In his challenging and powerful depictions of warfare, Blake is not an advocate for quietism – like many later peace activists and campaigners, including Ernst Friedrich, Sylvia Pankhurst, Bruce Kent, and Ben Griffin, Blake’s response to the culture of militarism is energetic and oppositional. Indeed, he seeks to reclaim and re-imagine the whole concept of “fighting”, reforging it to signify not literal battles fought with equally literal and grotesque bayonets and cavalry charges, but rather to denote the true adventure of the human mind – what Blake famously called “Mental Fight” – the engaged, dynamic, passionate activity of debate, dialogue, and intellectual resistance. Blake’s work suggests that we are constantly misled into downgrading these vital forces within us, turning the dynamic cultural struggle through which liberty is forged into a crude parody of struggle.
For Blake, Mental Fight involves the whole artillery of human consciousness: reason, empathy, instinct, and above all imagination. Physical war – “corporeal war”, as Blake damningly called it – is presented by him as a dreadful perversion of this intellectual fight. Indeed, what is so exciting and striking about Blake’s position is that it reclaims for pacifism the exhilarating sense of adventure and dynamism that military institutions have so successfully drawn upon and perverted, and shows how pitiful and dehumanising their “corporeal”, literal, version of it truly is. Blake often appeals to young people for precisely this reason: his poetry is a living embodiment of his belief that instead of waging wars, we should be winning arguments, reimagining futures.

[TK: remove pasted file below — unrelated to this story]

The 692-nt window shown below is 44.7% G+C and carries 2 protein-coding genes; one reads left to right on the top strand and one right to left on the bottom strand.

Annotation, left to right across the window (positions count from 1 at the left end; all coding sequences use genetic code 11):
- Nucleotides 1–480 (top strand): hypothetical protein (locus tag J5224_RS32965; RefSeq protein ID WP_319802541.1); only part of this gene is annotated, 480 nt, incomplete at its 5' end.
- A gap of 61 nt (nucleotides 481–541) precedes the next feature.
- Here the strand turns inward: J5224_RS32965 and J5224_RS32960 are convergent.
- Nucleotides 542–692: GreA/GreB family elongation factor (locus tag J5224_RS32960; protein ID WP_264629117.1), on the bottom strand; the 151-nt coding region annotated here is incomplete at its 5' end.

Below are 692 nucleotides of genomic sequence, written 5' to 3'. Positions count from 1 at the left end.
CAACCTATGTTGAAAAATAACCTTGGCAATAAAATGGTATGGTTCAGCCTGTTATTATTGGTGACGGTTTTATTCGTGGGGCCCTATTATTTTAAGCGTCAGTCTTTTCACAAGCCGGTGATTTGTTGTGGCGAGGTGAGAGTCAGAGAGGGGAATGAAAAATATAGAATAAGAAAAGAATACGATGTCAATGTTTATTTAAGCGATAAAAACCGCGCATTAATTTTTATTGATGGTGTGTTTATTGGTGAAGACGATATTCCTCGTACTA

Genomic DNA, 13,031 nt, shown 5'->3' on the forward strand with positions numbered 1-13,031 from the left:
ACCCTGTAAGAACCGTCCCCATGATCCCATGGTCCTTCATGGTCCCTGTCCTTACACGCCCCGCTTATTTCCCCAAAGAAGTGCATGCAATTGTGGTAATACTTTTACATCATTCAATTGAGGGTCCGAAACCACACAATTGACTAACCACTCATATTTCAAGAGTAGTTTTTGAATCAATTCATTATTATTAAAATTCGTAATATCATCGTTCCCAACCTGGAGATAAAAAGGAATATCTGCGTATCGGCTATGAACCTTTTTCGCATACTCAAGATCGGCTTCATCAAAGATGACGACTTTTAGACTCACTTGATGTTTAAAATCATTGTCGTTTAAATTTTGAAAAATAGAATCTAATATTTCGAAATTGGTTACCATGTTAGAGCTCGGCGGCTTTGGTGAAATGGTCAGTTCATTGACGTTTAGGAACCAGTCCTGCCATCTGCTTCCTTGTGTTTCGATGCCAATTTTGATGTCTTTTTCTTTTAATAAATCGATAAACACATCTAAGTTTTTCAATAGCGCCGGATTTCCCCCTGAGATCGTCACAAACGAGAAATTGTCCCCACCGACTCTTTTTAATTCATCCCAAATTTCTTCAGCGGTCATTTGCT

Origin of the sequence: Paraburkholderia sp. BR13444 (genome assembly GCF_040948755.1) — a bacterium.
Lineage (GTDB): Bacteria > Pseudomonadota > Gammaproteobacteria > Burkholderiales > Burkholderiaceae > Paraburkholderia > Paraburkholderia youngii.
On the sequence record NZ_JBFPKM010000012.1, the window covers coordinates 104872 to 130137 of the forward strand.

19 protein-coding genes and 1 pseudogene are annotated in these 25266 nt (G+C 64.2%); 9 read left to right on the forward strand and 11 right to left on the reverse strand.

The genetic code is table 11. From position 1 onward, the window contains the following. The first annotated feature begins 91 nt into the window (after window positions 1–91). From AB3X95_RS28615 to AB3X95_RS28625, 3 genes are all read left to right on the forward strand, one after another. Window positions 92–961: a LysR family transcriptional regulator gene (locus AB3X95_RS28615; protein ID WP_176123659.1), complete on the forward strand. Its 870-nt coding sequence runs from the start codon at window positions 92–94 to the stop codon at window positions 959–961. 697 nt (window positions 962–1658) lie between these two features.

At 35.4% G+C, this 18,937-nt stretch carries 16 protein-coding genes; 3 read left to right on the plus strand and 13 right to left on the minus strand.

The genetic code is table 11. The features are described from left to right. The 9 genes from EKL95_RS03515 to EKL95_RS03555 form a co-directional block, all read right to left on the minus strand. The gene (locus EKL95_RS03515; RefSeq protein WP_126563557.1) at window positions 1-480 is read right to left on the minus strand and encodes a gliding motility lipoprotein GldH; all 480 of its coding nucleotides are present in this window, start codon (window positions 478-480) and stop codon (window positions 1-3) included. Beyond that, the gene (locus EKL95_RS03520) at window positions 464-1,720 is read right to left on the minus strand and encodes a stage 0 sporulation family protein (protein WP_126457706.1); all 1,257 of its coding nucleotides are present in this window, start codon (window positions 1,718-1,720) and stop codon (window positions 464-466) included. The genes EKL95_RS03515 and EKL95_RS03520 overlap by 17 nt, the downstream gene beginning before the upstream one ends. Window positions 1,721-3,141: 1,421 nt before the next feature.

As Ernst Friedrich similarly observed a century later, “true heroism lies not in murder, but in the refusal to commit murder”: one can be engaged, and at war, with the assumptions and platitudes of war itself. It is interesting in this respect that Blake’s most famous lyric, ’And did those feet in ancient time’ (popularly known as ‘Jerusalem’), is actually a fierce criticism of the whole ideology of war – and of any Church or State that dares to wage literal “corporeal” wars on other human beings. Britain’s “unofficial national anthem” (as it has been called) is therefore all about this struggle: it is a profound attack on any religion or ideology that seeks to brutalise us through their pursuit of warfare, however “gloriously” they want to dress it up. Instead, the hymn Jerusalem advocates active resistance to all such states or religions. It is therefore something of an irony that it’s often sung at events and in churches which the poem itself criticises.
Blake asks what is it that drives the ideology of killing and legitimatises it: what is it that downgrades our imaginations – our way of seeing other human beings – in this way, and turns our energies into destructive, embattled literalisms? Blake suggests that it’s based on a restricting, hardening vision that we are encouraged to have of other people – seeing them in terms of narrow self-interest (“selfhood”) and often, he notes, bolstered by a sense of moral self-righteousness and rationalised superiority.